James W. v. Superior Court, No. D017377

CourtCalifornia Court of Appeals
Writing for the CourtBENKE; WIENER, Acting P.J., and NARES
Citation17 Cal.App.4th 246,21 Cal.Rptr.2d 169
PartiesJAMES W. et al., Petitioners, v. The SUPERIOR COURT of San Diego County, Respondent; Kathleen GOODFRIEND et al., Real Parties in Interest.
Docket NumberNo. D017377
Decision Date16 July 1993

Page 169

21 Cal.Rptr.2d 169
17 Cal.App.4th 246
JAMES W. et al., Petitioners,
v.
The SUPERIOR COURT of San Diego County, Respondent;
Kathleen GOODFRIEND et al., Real Parties in Interest.
No. D017377.
Court of Appeal, Fourth District, Division 1, California.
July 16, 1993.
As Modified Aug. 16, 1993.

Page 170

[17 Cal.App.4th 248] Milton J. Silverman, San Diego, for petitioners.

No appearance, for respondent.

Eugene P. Kenny, Gina Lacagnina, James McFall, Neil, Dymott, Perkins, Brown & Frank, and Lewis A. Present, San Diego, for real parties in interest.

BENKE, Associate Justice.

FACTUAL AND PROCEDURAL BACKGROUND 1

1. The Report of Child Abuse

On the morning of May 9, 1989, eight-year-old Alicia W. complained of pain when she went to the bathroom. Her parents brought her to the Navy medical unit by 8:30 a.m. The family was then escorted to Children's Hospital where staff determined Alicia had been raped and sodomized, and filed a report under the Child Abuse and Neglect Reporting Act. Alicia stated that a man had come through the bedroom window and hurt her.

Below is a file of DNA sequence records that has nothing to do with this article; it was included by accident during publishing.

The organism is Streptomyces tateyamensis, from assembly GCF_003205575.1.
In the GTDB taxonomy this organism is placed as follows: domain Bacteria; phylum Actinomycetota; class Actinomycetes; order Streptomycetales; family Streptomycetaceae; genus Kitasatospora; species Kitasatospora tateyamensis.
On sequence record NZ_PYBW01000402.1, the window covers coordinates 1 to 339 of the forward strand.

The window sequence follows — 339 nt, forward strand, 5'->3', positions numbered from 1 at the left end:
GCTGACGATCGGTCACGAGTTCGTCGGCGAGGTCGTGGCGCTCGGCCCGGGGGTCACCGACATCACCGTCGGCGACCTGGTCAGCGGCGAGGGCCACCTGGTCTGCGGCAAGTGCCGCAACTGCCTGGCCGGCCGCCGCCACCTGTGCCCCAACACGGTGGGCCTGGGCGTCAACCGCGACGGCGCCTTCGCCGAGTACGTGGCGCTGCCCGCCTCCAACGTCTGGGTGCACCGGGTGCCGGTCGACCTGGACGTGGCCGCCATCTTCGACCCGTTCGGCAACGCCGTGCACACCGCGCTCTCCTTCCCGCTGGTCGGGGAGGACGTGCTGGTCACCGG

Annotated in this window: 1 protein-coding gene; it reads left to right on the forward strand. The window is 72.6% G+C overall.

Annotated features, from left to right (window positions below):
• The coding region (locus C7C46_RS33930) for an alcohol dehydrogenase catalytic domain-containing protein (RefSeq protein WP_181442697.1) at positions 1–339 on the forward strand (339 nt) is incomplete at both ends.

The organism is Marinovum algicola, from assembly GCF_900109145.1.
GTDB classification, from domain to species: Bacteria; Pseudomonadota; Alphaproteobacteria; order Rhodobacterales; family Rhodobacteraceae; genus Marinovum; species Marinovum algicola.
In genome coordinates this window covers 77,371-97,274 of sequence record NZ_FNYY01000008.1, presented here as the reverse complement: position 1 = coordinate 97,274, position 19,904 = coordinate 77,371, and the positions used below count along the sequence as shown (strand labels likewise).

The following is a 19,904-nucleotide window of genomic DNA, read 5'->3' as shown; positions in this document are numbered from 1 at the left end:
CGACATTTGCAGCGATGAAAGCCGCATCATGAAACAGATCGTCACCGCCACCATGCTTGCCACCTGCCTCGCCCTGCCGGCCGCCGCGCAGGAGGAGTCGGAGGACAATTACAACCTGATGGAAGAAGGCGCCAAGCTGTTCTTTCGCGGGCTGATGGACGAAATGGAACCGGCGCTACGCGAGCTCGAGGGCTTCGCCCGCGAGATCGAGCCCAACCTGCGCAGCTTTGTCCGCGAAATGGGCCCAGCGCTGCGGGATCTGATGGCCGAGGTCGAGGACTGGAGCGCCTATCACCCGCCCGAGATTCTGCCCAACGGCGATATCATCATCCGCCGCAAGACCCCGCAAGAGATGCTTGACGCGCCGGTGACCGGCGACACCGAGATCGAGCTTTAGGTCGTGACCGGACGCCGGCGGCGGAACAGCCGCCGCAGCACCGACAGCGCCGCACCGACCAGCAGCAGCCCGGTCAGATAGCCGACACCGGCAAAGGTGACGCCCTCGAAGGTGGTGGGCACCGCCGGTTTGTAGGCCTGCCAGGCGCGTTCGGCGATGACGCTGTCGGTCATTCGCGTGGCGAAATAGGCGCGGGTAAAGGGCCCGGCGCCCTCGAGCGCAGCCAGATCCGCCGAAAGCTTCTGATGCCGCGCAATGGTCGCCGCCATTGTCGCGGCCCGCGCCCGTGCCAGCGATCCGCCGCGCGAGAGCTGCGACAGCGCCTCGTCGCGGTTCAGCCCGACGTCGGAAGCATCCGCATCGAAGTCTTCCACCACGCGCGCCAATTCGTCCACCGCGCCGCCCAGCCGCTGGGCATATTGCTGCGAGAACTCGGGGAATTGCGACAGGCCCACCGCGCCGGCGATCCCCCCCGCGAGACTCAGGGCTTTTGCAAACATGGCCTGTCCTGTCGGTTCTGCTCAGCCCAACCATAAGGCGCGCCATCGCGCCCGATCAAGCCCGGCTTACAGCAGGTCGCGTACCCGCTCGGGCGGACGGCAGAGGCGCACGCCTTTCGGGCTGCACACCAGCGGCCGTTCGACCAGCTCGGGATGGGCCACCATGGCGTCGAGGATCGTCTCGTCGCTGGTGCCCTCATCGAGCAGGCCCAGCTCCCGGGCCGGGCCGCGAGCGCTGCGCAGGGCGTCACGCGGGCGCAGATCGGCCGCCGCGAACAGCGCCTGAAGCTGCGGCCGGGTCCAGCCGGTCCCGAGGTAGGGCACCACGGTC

Late that afternoon, a hospital worker and detective accused Alicia's father of the molest. In an attempt to prove the father's innocence, the parents agreed to have their home searched and talk with the police, and the father submitted to a rape test, a DNA test and three polygraph tests.

2. The Defendants' Conduct

By May 11, the Department of Social Services (DSS) filed a dependency petition and the following day had Alicia placed in temporary foster care. [17 Cal.App.4th 249] Meanwhile, DSS investigative employee Diane Anderson interviewed the parents and referred them to a private family counselor, Kathleen Goodfriend. At her first session with the family on May 11, Goodfriend accused the father of the assault.

The civil complaint filed by Alicia's family characterizes this as the start of a two and one-half-year campaign to convict the father and have Alicia adopted, a campaign

Page 171